Buying the house was one of my first wake-up calls— I was shocked by how pouty I felt, even though it was obvious that this was an awesome house we were blessed to own and my standard was completely arbitrary. It’s uncomfortable to feel greedy emotions when your logical side can clearly see that you’re being ridiculous. But it’s a good sort of uncomfortable. It makes you think.
And so I cycled back to the question of “What is enough?” This is where it gets tricky, because everyone has a different definition. Is “enough” being able to pay your bills without draining your bank account? Is it having enough cash to visit the doctor for a check-up every other year? Enough so that you can buy a new couch or take that cruise you’ve been talking about for ten years? Does “enough” mean that you can afford a smartphone, organic tomato sauce, medical insurance, takeout pizza every Friday, a trip to visit your family in Oregon, a root canal for the tooth that’s rotting out of your head, a cup of nice coffee, a date at the dollar theater, a set of matching dishes, more than two pairs of jeans, a remodel of the moldy bathroom, Christmas presents for everyone, craft beer, nice athletic shoes, a set of essential oils, a Coach purse?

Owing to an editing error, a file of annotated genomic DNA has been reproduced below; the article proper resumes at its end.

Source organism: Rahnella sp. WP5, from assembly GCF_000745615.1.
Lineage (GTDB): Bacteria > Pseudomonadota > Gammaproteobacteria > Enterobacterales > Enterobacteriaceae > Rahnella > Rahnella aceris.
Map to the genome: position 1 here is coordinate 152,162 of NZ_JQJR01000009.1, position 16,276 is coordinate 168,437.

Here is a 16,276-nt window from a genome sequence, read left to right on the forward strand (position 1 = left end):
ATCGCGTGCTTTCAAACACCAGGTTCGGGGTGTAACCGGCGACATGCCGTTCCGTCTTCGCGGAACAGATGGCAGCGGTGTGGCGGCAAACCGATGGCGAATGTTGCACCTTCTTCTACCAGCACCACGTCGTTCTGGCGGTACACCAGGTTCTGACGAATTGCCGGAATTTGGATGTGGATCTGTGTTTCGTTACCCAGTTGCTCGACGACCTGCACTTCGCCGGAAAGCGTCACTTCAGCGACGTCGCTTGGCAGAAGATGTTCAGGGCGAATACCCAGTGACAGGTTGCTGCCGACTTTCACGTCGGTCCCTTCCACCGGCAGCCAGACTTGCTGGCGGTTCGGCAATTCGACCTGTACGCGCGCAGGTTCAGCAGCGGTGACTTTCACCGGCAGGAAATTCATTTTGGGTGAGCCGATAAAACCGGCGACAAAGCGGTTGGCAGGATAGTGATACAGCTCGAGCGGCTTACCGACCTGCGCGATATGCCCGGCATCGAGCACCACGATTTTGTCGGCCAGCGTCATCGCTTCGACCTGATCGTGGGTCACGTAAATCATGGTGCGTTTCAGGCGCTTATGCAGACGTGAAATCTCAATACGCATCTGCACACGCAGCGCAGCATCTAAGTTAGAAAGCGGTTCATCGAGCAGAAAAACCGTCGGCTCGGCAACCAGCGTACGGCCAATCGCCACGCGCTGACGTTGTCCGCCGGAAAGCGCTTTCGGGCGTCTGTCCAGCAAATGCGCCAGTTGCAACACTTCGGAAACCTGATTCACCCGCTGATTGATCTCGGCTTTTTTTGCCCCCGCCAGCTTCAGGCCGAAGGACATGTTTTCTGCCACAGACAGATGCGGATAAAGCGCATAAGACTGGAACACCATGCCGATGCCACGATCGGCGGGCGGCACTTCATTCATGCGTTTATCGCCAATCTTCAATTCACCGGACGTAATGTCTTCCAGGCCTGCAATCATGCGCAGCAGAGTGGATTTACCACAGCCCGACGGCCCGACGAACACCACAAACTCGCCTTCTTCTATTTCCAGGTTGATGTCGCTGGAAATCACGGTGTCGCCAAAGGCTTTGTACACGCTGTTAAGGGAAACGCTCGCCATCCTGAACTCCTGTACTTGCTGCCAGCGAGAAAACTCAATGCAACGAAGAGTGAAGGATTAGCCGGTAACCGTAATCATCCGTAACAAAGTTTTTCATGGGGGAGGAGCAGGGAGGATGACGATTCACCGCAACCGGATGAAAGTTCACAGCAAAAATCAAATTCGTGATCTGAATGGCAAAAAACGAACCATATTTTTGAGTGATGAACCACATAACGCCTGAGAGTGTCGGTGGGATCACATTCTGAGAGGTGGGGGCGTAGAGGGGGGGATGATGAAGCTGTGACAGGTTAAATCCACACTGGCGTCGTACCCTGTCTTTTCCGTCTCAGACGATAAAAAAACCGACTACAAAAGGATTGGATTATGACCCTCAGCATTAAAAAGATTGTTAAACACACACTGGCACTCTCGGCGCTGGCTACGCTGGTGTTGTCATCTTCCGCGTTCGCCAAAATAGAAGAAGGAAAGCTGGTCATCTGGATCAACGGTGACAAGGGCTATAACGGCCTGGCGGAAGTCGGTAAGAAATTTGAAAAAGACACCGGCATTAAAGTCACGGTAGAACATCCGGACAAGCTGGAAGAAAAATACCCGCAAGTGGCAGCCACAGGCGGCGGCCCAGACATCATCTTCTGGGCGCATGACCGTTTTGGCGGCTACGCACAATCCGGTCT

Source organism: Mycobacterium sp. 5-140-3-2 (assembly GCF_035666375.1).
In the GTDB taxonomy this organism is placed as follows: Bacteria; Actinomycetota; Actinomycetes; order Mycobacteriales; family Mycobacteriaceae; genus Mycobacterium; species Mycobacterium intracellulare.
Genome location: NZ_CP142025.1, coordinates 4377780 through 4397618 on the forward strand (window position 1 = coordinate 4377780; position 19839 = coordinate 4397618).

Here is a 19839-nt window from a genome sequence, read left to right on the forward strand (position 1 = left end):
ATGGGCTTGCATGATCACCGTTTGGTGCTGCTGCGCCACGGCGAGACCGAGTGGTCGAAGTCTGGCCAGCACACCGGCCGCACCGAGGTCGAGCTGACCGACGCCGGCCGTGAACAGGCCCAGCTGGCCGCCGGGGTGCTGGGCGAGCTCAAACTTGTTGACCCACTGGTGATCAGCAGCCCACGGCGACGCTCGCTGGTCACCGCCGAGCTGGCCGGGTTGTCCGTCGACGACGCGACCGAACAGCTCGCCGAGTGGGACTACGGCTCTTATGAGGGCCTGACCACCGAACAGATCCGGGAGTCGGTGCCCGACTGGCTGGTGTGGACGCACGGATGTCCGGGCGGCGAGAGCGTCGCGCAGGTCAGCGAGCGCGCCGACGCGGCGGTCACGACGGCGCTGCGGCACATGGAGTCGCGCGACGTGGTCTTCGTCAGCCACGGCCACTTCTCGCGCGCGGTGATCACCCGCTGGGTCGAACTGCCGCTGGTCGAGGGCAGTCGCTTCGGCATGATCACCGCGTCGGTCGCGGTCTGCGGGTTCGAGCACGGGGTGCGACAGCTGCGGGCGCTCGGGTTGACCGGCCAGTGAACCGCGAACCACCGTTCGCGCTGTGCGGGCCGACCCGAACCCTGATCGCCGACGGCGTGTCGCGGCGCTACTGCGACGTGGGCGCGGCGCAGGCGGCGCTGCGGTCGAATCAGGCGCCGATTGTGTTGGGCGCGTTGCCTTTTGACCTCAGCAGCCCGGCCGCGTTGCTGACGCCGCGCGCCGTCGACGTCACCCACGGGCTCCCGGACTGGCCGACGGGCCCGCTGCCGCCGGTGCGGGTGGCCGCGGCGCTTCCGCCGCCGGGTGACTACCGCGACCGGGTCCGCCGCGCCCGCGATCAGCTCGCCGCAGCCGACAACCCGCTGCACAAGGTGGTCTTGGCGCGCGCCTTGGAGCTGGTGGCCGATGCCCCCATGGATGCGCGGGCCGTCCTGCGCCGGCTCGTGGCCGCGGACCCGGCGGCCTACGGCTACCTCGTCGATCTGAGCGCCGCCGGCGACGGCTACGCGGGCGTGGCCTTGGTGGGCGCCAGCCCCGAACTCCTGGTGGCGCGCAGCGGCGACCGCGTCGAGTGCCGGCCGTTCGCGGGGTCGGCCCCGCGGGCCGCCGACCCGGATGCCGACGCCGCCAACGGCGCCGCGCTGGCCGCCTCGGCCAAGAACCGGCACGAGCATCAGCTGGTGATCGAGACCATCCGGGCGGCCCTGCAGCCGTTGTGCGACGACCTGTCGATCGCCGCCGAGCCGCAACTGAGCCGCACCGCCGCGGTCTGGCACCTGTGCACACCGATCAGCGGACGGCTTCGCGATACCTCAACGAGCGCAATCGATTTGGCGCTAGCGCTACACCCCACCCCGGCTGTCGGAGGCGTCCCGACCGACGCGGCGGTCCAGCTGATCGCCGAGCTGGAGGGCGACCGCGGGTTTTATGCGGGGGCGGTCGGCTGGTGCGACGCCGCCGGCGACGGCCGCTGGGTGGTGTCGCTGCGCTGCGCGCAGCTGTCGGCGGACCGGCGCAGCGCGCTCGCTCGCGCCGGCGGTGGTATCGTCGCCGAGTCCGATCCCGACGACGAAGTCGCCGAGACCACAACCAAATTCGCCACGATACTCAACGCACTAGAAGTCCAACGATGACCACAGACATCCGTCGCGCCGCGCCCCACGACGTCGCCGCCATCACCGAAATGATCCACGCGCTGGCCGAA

The answer is different for everyone, and in thinking about this question, it’s essential to focus on ourselves instead of judging other people. The moment you start dragging other people into this problem, you’re grappling with that fantasy “should be” world again, which is less than helpful. Forget about other people— what is enough for you?